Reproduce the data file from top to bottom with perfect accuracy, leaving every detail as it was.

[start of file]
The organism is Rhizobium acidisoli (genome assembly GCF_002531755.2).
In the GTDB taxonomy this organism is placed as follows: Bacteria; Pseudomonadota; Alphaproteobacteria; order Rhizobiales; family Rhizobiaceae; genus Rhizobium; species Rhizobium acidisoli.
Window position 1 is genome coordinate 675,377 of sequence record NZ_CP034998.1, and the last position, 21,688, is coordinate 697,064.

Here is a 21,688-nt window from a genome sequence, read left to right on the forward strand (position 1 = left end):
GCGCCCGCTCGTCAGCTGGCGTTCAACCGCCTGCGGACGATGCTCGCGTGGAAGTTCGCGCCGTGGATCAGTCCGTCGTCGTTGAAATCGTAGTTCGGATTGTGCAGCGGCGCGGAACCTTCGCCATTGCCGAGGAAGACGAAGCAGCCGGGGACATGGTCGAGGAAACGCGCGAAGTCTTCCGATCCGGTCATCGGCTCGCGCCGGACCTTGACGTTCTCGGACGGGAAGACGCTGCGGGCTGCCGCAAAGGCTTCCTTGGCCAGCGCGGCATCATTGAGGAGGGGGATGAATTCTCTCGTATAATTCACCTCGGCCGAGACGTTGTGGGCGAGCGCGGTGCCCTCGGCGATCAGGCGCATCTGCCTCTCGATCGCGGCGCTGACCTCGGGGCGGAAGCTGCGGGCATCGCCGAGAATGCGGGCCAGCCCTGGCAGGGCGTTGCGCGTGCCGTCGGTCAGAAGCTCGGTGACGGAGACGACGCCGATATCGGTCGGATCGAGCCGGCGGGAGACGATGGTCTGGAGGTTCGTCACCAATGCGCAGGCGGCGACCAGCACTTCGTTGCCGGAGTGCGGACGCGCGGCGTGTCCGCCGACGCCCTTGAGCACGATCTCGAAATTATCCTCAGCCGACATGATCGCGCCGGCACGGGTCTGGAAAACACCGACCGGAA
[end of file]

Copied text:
The organism is Rhizobium acidisoli (genome assembly GCF_002531755.2).
In the GTDB taxonomy this organism is placed as follows: Bacteria; Pseudomonadota; Alphaproteobacteria; order Rhizobiales; family Rhizobiaceae; genus Rhizobium; species Rhizobium acidisoli.
Window position 1 is genome coordinate 675,377 of sequence record NZ_CP034998.1, and the last position, 21,688, is coordinate 697,064.

Here is a 21,688-nt window from a genome sequence, read left to right on the forward strand (position 1 = left end):
GCGCCCGCTCGTCAGCTGGCGTTCAACCGCCTGCGGACGATGCTCGCGTGGAAGTTCGCGCCGTGGATCAGTCCGTCGTCGTTGAAATCGTAGTTCGGATTGTGCAGCGGCGCGGAACCTTCGCCATTGCCGAGGAAGACGAAGCAGCCGGGGACATGGTCGAGGAAACGCGCGAAGTCTTCCGATCCGGTCATCGGCTCGCGCCGGACCTTGACGTTCTCGGACGGGAAGACGCTGCGGGCTGCCGCAAAGGCTTCCTTGGCCAGCGCGGCATCATTGAGGAGGGGGATGAATTCTCTCGTATAATTCACCTCGGCCGAGACGTTGTGGGCGAGCGCGGTGCCCTCGGCGATCAGGCGCATCTGCCTCTCGATCGCGGCGCTGACCTCGGGGCGGAAGCTGCGGGCATCGCCGAGAATGCGGGCCAGCCCTGGCAGGGCGTTGCGCGTGCCGTCGGTCAGAAGCTCGGTGACGGAGACGACGCCGATATCGGTCGGATCGAGCCGGCGGGAGACGATGGTCTGGAGGTTCGTCACCAATGCGCAGGCGGCGACCAGCACTTCGTTGCCGGAGTGCGGACGCGCGGCGTGTCCGCCGACGCCCTTGAGCACGATCTCGAAATTATCCTCAGCCGACATGATCGCGCCGGCACGGGTCTGGAAAACACCGACCGGAA